5. TrailerTrash on July 19, 2007 at 9:15 am

    “Four out of five full-time working mothers (with children under age 18) would prefer not to work full-time”

    I’d be surprised if the same statistic weren’t also true for working fathers. I am not sure that this tells us anything except that people think that it would be great if they didn’t have to work. Not that controversial of a suggestion. It’s like asking people if they prefer to have more money. Who is going to say no?

  6. Deb on July 19, 2007 at 9:32 am

    I guess I need more sleep… when I first saw this title, I thought, “Finally!, somebody want opinions on Church pews! I just hate the new ones in the stake center, with the back pad that is so thick it bows one’s back into unnatural curves, and of course the stake center draws the most long-winded speakers.” Sigh.

  7. Julie M. Smith on July 19, 2007 at 10:03 am

    Actually, TT, if you click to the study, 72% of fathers said full-time work was their ideal, 12% said part-time and 16% said no employment. So there is a huge disparity between the attitudes of fathers and mothers on this issue.

    Sorry, Deb, to disappoint you. I think the pews are miserable, too. Perhaps they are deliberately designed to keep people awake?

  8. Adam Greenwood on July 19, 2007 at 10:29 am

    Right, we don’t let our kids log more than 20 hours per week in the textile mill.

    Easy for you to say, you smug, upper-class prig. How dare you sit in judgment on those who are less fortunate, you latte-sipping, polo-shirt East Coast elitist.

  9. bbell on July 19, 2007 at 10:34 am

    I think that there are a few HS aged LDS kids around here who could really benefit from a few hours a week at a Textile mill.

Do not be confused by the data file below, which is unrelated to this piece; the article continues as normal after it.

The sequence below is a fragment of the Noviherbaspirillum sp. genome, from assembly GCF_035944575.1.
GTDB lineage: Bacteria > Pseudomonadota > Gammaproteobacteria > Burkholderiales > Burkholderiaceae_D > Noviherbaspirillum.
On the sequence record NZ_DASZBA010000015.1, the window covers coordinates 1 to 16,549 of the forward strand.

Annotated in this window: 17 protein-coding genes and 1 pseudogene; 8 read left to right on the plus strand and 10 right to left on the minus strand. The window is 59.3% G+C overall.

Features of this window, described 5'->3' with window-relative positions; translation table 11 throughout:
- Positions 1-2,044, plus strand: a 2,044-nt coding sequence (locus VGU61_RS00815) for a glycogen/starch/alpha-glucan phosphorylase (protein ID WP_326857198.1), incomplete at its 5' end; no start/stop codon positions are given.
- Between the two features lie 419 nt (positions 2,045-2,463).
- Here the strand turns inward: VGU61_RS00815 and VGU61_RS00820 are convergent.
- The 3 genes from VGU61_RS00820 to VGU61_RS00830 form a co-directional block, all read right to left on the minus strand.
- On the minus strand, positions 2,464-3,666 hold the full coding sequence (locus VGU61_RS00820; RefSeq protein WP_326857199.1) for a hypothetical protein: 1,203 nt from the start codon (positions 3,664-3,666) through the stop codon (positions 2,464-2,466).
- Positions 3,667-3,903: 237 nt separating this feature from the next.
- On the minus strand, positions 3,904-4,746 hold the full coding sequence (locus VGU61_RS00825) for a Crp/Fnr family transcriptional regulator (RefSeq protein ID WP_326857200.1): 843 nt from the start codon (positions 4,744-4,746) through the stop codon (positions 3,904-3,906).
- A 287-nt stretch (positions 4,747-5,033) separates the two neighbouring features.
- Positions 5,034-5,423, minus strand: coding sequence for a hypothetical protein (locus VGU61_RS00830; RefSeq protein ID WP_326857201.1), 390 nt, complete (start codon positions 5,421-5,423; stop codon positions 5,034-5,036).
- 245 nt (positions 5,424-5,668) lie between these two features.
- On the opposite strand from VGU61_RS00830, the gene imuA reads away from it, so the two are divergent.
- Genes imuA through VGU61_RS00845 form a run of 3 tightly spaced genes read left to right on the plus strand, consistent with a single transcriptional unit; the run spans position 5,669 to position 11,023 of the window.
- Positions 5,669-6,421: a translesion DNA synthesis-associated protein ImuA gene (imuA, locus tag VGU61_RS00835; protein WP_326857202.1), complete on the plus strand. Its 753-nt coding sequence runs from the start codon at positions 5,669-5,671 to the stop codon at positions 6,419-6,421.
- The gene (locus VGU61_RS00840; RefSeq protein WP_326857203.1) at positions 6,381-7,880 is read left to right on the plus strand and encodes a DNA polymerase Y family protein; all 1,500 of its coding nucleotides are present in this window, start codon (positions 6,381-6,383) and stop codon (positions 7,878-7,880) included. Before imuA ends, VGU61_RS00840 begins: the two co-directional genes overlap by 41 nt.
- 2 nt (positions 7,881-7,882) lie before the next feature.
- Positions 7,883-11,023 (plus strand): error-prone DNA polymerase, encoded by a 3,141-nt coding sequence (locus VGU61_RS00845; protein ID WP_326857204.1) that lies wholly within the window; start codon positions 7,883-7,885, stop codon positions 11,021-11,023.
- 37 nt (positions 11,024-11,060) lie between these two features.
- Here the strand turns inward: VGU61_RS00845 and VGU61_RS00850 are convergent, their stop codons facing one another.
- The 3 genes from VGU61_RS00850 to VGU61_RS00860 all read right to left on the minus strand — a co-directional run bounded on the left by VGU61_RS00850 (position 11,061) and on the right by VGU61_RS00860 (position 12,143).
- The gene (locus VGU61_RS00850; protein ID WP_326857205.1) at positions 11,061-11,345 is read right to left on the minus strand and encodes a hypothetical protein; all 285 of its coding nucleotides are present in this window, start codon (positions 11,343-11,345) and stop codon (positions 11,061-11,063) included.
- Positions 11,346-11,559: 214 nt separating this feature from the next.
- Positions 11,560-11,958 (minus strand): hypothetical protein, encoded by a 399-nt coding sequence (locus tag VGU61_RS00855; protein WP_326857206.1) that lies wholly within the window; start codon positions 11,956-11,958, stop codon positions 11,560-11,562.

10. Mike on July 19, 2007 at 10:50 am

    This just appeared in my peepstone:

    A survey of 19th century men reveals the following:

    –Four out of five full-time working fathers (with children under age 18) would prefer not to work full-time.

    –Only one in ten full-time working fathers think that (their) full time work is best for children.

    –The less education a father has, the more likely he is to give himself high marks as a parent.

    I have this ideal image of a golden time when both parents worked in the home; which generally consisted of either a farm or some kind of small home industry like carpentry or a blacksmith shop. Then the industrial revolution raised our standard of living drastically by pulled men out of the home for many hours most days and left the burden of child-rearing on women. Today the cultural revolution is pulling women out of the home and letting the children largely raise themselves.

    I wonder if it might be possible to find ways to return large numbers of both men and women back into the home where they work side-by-side with their children? It would probably involve computers and children are pretty good with them.

  11. Chad Too on July 19, 2007 at 11:18 am

    “Easy for you to say, you smug, upper-class prig. How dare you sit in judgment on those who are less fortunate, you latte-sipping, polo-shirt East Coast elitist”

    Germany has an East Coast?
    German Mormons get to sip latte?

  12. Carson on July 19, 2007 at 11:28 am

    I know that my wife, a full time mother, would enjoy a little break from the kids 1 day a week. We both have always felt it would be therapeutic for her and good socially for the kids to be somewhere else w/ other kids that day. We just haven\’t found a good 1 day a week job…

  13. Frank McIntyre on July 19, 2007 at 11:48 am

    Chad, you can take the smug latte-drinking upper class prig out of the East Coast. But you can’t take the East Coast out of the smug latte-drinking upper class prig.